Anything that you put on your feet reduces the amount of sensation you feel and can interfere with the feedback loop that barefoot running gives which produces those benefits.
Again, I’m not saying that you don’t get feedback from minimalist shoes. You certainly get more than you do when you’ve got 2″ of padding in your Nike I Can’t Feel The Grounds. As the developer of Invisible Shoes, I know hundreds of people who switched to our sandals, improved their running form, eliminated life-long aches and pains, and now enjoy running ultra-marathons. As one of our early customers put it, “Invisible Shoes are just like being barefoot… if they covered the world in a thin layer of comfortable rubber.”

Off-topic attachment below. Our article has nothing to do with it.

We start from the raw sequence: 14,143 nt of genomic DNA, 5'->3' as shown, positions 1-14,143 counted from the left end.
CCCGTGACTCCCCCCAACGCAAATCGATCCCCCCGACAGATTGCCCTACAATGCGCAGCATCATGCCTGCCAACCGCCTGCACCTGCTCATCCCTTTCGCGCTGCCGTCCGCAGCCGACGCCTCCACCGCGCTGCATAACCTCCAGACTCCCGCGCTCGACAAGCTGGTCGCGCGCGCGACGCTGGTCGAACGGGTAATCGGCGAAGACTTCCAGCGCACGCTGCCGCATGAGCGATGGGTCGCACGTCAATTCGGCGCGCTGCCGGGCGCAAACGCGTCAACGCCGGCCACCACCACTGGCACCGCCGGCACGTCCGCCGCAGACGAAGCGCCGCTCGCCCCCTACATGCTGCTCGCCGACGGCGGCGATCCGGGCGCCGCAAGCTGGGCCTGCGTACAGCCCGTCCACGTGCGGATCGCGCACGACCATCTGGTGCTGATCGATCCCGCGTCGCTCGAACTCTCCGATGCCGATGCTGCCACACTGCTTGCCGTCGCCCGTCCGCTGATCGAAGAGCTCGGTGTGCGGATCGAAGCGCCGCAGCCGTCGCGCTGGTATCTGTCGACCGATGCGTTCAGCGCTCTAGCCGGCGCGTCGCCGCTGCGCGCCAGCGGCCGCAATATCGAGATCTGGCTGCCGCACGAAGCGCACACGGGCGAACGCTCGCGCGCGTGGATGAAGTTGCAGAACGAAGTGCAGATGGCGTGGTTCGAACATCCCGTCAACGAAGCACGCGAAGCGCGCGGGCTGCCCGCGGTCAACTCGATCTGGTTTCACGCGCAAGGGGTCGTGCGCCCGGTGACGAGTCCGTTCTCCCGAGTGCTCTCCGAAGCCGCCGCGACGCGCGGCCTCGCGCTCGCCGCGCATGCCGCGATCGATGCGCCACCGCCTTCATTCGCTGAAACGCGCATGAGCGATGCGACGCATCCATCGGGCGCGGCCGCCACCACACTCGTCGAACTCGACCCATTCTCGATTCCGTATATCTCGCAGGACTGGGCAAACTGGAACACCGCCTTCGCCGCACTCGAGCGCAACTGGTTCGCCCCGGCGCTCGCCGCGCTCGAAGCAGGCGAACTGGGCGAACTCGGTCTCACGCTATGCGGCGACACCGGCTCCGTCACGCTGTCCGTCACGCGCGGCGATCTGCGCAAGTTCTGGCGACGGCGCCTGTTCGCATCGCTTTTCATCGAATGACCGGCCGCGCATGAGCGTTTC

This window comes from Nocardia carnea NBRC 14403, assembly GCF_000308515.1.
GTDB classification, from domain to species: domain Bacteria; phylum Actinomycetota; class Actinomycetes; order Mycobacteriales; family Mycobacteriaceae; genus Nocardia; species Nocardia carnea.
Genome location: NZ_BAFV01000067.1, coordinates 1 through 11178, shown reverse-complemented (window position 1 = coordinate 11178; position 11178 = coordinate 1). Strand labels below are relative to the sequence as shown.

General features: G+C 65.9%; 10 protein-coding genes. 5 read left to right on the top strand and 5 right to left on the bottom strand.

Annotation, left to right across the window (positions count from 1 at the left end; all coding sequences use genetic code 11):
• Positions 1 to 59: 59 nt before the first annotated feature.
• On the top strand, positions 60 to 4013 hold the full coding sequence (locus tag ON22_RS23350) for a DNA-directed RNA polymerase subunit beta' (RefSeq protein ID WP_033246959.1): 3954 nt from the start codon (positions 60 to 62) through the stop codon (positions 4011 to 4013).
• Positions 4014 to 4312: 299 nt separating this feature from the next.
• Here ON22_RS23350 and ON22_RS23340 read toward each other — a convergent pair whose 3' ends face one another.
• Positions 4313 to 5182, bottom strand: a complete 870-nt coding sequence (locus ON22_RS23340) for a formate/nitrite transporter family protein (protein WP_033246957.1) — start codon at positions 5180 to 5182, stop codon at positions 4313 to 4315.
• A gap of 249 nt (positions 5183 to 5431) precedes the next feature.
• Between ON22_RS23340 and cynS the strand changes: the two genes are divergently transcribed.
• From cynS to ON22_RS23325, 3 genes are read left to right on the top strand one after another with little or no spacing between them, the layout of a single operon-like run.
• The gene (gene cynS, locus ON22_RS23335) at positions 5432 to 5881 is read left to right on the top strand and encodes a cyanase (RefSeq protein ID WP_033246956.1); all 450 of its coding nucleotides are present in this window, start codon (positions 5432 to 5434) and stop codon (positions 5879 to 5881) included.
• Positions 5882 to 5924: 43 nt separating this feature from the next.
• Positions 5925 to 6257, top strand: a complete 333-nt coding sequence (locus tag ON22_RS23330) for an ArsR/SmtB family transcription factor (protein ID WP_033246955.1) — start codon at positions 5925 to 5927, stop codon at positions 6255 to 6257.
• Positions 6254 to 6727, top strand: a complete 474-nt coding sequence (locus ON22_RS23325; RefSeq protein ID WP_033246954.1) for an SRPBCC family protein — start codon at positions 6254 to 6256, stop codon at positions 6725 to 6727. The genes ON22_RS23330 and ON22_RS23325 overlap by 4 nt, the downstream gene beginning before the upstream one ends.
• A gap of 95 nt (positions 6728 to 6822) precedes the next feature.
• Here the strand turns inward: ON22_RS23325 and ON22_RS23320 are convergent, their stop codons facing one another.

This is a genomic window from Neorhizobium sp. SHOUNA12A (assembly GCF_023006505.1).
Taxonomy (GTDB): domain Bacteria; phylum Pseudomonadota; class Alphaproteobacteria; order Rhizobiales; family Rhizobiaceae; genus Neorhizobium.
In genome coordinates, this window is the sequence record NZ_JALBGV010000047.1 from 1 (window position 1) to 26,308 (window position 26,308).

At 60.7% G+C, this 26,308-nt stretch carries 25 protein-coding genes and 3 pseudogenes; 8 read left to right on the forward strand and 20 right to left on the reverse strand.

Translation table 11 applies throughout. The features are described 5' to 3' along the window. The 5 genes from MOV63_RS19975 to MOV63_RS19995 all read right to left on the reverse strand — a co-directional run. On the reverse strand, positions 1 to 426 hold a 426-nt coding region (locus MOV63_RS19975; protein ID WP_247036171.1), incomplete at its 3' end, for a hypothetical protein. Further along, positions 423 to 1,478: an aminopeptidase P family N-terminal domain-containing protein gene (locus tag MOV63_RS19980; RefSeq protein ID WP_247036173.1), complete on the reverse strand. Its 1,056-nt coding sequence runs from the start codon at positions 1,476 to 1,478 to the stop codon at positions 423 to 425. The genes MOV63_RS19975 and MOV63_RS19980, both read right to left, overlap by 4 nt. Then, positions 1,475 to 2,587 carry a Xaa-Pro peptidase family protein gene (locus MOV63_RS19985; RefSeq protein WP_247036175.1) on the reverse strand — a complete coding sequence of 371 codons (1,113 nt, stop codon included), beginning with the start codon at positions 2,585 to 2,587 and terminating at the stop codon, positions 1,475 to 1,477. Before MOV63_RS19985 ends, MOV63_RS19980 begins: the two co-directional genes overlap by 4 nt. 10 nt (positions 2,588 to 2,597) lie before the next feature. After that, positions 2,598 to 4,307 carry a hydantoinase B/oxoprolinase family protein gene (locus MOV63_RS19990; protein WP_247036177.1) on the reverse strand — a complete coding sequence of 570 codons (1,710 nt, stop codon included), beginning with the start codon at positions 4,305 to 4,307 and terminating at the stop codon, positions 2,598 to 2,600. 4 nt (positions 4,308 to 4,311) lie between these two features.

But, I’ve also met a LOT people who bought a pair of Vibrams or Merrells (or any other minimalist shoe), soon became injured, and now tell everyone they know that “barefoot running” is dangerous… and they’ve never run barefoot!
I’ve been on a number of barefoot running panel discussions and, inevitably, there will be some number of doctors, physical therapists, podiatrists and other medical professionals who say, smugly, “Hey, stick with this barefoot running thing. All the people getting hurt by doing it are putting my kids through college!”
Before they can finish chuckling, I fire back:
Me: “You know, of course, that all you guys made the exact same joke 40 years ago when running shoes were invented, right? And you know that people who have no problems running barefoot — and ones who get cured of injuries by running barefoot — will not come to see you, right?”